JD.id to Expand Locally Despite Challenges in Indonesia's Digital Sector

Online sales of physical goods in Indonesia are projected to increase more than eightfold to $65 billion annually by 2020, a study by global business consultancy McKinsey & Company shows. (Reuters Photo/Aly Song)

By : Sarah Yuniarni | on 12:25 PM September 08, 2017
Category : Business, Tech

Jakarta. JD.id, the local affiliate of China's e-commerce platform JD.com, plans to expand its business in Indonesia as the company looks to take advantage of a budding digital market, a company executive said on Thursday (07/09).

"Indonesia has a tremendous amount of potential and a large young population. With the numerous rival players in the e-commerce market, Indonesia is still big enough for all of us," Zhang Hong Mei, head of JD.com's cross border business department, told guest participants at the Asean Marketing Summit at the Raffles Hotel in South Jakarta.

According to collaborative research conducted by tech giant Google and Singaporean wealth-based fund manager Temasek, Indonesia's regular Internet users are projected to reach 215 million by 2020 from just 92 million in 2015.

Indonesia's e-commerce market is also projected to generate $46 billion in revenue by 2025 from $1.7 billion in 2015. The study also noted that the country is set to become a major contributor to Southeast Asia's e-commerce sector, as the local market is expected to account for 52 percent of the region's sector by 2025, up from 31 percent in 2015.

However, Zhang also highlighted several challenges still hampering Indonesia's e-commerce market from growing significantly, including low numbers of high-skilled workers, poor Internet service providers, weak logistics and infrastructure development and a lack of cashless payment systems.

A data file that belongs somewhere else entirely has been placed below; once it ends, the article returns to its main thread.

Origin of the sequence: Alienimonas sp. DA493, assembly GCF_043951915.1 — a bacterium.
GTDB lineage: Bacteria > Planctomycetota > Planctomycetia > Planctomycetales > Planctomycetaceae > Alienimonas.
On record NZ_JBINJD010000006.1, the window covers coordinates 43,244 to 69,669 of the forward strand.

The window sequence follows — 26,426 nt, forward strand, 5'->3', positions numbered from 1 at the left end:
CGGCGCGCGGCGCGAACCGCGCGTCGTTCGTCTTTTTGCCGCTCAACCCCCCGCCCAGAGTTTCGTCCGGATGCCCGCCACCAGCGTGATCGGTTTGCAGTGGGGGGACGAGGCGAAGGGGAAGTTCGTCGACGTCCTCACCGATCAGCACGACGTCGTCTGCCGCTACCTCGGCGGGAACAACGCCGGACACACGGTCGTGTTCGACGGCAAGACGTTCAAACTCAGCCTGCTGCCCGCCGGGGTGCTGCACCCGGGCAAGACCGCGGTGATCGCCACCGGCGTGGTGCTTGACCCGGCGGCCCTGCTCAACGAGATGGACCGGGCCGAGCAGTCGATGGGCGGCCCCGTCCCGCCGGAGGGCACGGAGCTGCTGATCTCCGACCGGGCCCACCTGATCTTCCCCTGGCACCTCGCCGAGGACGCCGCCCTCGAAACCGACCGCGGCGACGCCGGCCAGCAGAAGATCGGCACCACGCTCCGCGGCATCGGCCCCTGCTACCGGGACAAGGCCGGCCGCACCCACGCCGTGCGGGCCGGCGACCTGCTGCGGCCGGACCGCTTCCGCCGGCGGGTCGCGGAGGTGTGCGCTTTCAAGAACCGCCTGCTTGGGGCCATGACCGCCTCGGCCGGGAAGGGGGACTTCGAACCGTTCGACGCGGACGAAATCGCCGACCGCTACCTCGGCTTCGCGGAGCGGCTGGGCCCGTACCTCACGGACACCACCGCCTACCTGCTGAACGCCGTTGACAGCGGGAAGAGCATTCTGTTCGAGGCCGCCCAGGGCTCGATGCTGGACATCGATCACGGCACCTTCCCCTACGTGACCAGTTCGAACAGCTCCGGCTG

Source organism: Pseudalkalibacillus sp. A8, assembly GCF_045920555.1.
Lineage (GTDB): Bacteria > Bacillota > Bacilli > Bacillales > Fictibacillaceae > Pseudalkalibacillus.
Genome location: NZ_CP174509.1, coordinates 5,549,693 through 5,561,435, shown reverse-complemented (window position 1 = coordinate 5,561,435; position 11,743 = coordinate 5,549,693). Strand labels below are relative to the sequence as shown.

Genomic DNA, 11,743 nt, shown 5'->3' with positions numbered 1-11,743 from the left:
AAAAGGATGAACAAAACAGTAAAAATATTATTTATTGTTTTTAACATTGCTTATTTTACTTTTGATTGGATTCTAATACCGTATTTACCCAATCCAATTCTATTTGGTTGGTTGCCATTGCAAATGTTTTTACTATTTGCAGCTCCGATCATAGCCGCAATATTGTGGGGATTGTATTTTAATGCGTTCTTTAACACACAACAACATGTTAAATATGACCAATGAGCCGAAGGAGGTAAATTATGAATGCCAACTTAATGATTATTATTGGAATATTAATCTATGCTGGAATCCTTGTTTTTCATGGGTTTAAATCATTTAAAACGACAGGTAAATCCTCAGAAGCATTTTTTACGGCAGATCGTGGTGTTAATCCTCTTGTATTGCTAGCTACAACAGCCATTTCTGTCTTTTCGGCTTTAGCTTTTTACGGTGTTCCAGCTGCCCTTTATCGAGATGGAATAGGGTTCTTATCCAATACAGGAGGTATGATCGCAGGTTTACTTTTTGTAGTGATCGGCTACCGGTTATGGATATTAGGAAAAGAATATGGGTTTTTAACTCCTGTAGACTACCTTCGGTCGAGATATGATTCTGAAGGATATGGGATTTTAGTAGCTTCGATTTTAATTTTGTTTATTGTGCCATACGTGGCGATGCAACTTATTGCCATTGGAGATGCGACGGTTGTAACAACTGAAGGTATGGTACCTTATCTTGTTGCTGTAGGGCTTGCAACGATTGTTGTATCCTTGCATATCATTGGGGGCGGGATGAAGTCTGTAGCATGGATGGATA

To overcome some of those issues, JD.id will look to heavily invest in building warehouses and hiring and educating local talent to become market leaders.

"However, there is a cultural difference [between the two countries], we are fast, we are okay to work late, but here [in Indonesia] the culture is quite different," said Zhang, without elaborating further on the issue.

She said it is still possible to bring skilled talent from China to educate young, local talent.

JD.com, the second largest e-commerce company in China after Alibaba, started operations of its Indonesian unit, JD.id, in November 2015. Now, the portal offers 14 categories to choose from, ranging from branded clothing to electronic goods.

As of last year, JD.id had more than 100,000 stock keeping units (SKU), with the products manufactured in both China and Indonesia, and a growth of cross border trade orders to over 500 percent.

In Indonesia, the company has warehouses in Jakarta, Pontianak (West Kalimantan) and Surabaya (East Java), which employ more than 1,000 workers. The company is currently building five new warehouses to be located on Java island and in Papua.

Zhang said the company expects its number of employees to double by next year.

JD.id also operates its own logistics firm, named Jaya Ekspres Transindo.

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